No retailer wants to admit it has a shrink problem, and Pleasanton, Calif.-based Safeway Inc. is no exception. When the company realized that one SKU (stock-keeping unit) cost the chain more than $6 million in one year, however, Safeway stepped up its loss-prevention and employee-education practices to wipe the slate clean.
While retailers proactively fight theft caused by internal and external sources, dollar losses are at all-time highs, according to the National Retail Security Survey. Worse, these losses are rising due to an increase in organized retail crime (ORC).
More than three-fourths of retailers (79%) said their company has been a victim of organized retail crime within the past year, according to the third annual Organized Retail Crime survey, from the National Retail Federation, Washington, D.C. And many chains are beginning to feel the fallout.
“A shoplifter tends to steal for their own personal consumption, while a member of an organized-crime ring is often after higher-ticket items,” Frank Muscato, organized retail crime national investigator, Walgreen Co., explained during the 2007 FMI Convention. The Food Marketing Institute, Washington, D.C., sponsored the event.
“Typically, these criminals seek to steal an average of $100 to $150 in merchandise a day,” he said during the session, “Organized Retail Crime— Predator to Prey.” “This merchandise is often sold to a third party, and these thieves use their cut to sustain a drug addiction.”
Acomplete company profile of Safeway is available at
Acomplete company profile of Safeway is available at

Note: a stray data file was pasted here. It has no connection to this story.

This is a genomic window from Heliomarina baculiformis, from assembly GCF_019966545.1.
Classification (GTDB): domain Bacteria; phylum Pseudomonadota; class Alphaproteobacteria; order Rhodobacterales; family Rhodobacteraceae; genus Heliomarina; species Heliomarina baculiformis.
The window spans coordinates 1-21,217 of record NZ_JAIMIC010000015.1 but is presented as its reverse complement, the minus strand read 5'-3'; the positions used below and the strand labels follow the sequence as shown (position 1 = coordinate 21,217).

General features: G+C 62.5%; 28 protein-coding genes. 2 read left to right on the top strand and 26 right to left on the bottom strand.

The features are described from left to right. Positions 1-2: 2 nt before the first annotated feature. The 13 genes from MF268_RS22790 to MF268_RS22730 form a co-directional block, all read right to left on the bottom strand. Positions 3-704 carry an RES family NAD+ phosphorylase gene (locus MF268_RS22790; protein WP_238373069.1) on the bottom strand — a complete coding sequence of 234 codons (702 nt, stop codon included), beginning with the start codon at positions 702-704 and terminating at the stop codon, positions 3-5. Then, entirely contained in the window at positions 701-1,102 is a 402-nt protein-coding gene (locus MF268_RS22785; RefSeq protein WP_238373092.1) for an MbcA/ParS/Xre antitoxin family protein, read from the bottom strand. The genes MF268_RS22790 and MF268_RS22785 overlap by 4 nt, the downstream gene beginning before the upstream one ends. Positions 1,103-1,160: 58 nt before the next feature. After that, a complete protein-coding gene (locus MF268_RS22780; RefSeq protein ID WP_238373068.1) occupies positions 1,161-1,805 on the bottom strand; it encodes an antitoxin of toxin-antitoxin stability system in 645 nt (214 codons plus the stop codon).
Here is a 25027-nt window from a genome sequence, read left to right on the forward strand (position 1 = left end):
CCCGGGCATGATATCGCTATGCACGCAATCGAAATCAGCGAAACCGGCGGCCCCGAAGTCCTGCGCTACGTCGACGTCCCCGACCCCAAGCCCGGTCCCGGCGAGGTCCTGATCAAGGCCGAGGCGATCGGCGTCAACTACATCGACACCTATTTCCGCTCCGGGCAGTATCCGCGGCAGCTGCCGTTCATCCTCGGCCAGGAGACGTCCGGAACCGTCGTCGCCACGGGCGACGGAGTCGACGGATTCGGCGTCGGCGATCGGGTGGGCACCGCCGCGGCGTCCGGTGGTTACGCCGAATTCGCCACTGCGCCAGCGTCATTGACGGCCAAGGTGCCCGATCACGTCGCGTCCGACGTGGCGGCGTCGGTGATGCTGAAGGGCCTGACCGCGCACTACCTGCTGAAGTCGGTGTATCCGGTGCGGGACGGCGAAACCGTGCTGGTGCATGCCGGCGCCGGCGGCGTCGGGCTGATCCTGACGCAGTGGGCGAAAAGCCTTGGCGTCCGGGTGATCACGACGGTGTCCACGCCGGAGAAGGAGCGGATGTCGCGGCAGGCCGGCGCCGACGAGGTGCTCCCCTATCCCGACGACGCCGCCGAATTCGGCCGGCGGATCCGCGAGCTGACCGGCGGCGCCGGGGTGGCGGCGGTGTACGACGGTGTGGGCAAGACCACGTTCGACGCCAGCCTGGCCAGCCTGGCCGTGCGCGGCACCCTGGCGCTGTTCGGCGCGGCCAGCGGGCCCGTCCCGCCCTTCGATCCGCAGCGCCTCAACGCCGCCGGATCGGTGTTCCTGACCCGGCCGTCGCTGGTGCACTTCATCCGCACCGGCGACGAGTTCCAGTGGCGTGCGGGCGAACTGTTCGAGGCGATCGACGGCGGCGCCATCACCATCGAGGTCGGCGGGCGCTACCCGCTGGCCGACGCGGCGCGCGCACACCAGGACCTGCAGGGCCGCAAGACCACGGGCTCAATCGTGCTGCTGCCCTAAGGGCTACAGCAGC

Organized crime has also grown into a $37 billion problem for retailers. “We estimate that this is a $10 billion problem in the supermarket industry alone,” Kathleen Smith, VP loss prevention for Safeway, said during the session. “Supermarkets clearly still have a problem and no company is immune.”
This includes the 1,700-plus-store Safeway chain. In 2004, the company was unaware it had an organized-theft problem. After further investigation, the chain, which rang up almost $40.2 billion in sales in 2006, realized it was wrong.
Three years ago, a Safeway investigator began looking into the theft of baby formula (one of the hottest items targeted by ORC rings across supermarkets and drug chains) from some stores.
“We used to stock formula on the top shelf of fixtures,” she explained. “We made it too easy for them.”
It didn’t take long for Safeway to put a plan in place to identify the problem. First, the company began creating reports that compared shipped-merchandise data against product scanned at the point of sale. “These reports defined patterns of losses, as well as store-to-store comparisons,” she said.
Once a loss pattern was established, the chain began using its closed-circuit television (CCTV) systems to monitor the area of concern. This included analyzing entry points and specific aisles, as well as facial shots of suspects.
Not only did this strategy work, it revealed that groups of two or three thieves pulled off capers. One would act as a lookout while the others hid six to eight containers of formula in shoulder bags. Then the group left the store without paying for the merchandise.